I could not agree more with this part, however I am not that sure that you have apsolutely no chance to find a job afterwards... Especially for tax law there is always some firm in search for an international specialist. The people from the NYU tax programs have usually good job prospects. It should not be that much worse for an european/asian tax specialist with a top LLM in the USA. How big your chance is, well i guess it depends, but it will obviously be hard to find something good....Maybe you have better chances back home. The top LLMs are quite highly valued in certain european law firms if the rest of your profile fits...
<blockquote><blockquote>

Simply speaking do NOT get indebted to finance an LLM even at the best places thinking you'll get a job. You won't and lots of people I know have suffered due to it.</blockquote>

I could not agree more with this part, however I am not that sure that you have apsolutely no chance to find a job afterwards... Especially for tax law there is always some firm in search for an international specialist. The people from the NYU tax programs have usually good job prospects. It should not be that much worse for an european/asian tax specialist with a top LLM in the USA. How big your chance is, well i guess it depends, but it will obviously be hard to find something good....Maybe you have better chances back home. The top LLMs are quite highly valued in certain european law firms if the rest of your profile fits...
quote
jsd

Especially for tax law there is always some firm in search for an international specialist. The people from the NYU tax programs have usually good job prospects. It should not be that much worse for an european/asian tax specialist with a top LLM in the USA.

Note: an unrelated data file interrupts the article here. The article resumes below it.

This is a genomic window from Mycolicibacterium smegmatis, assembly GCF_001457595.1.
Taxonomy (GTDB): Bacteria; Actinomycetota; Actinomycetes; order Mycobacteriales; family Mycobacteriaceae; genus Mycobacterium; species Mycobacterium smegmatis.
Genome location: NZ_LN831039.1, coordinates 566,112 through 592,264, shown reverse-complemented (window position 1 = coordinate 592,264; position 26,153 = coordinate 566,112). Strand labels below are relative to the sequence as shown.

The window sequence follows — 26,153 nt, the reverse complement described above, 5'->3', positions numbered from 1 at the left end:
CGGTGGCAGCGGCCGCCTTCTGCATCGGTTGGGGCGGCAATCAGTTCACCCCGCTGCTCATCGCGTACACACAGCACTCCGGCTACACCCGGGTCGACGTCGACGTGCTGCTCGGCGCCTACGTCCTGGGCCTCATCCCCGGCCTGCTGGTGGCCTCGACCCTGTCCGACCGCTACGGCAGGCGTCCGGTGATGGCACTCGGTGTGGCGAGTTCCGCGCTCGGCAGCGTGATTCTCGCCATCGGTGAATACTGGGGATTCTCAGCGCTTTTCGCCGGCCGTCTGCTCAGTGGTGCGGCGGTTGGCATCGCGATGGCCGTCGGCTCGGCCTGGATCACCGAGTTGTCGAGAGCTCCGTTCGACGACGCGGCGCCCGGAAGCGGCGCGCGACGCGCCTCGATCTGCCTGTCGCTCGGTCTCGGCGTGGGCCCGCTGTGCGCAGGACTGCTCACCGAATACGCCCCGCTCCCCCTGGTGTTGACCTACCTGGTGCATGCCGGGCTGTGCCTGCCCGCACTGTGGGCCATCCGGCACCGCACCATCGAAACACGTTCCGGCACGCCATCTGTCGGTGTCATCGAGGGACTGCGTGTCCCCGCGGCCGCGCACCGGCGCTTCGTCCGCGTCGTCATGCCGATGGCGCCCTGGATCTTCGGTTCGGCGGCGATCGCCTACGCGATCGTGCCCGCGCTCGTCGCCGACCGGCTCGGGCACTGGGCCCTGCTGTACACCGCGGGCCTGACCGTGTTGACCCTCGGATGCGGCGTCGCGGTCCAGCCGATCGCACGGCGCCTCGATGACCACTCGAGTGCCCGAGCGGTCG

That's balderdash. Hiring of "international" taxation practitioners is anything except LLM oriented. The practice is very local as well meaning nobody will go to a NYC office of a firm for advice on Swiss tax laws. Obviously the NYC office wont be looking around for a NY-qualified swiss tax lawyer fresh out of LLM.

We all hear about the occasional bloke who got a lucky break. For every such jackpot winner there are a dozen losers waiting to board their flights home with long faces and light purses. Back to drudgery in their home country where suddenly Yale or Harvard on the wall doesnt pay the mortgage.

Anyway for some stats , in my LLM class less than 5% landed jobs in NYC. At our last online "reunion" more than half were back in their old jobs with nothing to show for the $$$ spent.
<blockquote>
Especially for tax law there is always some firm in search for an international specialist. The people from the NYU tax programs have usually good job prospects. It should not be that much worse for an european/asian tax specialist with a top LLM in the USA.
</blockquote>

That's balderdash. Hiring of "international" taxation practitioners is anything except LLM oriented. The practice is very local as well meaning nobody will go to a NYC office of a firm for advice on Swiss tax laws. Obviously the NYC office wont be looking around for a NY-qualified swiss tax lawyer fresh out of LLM.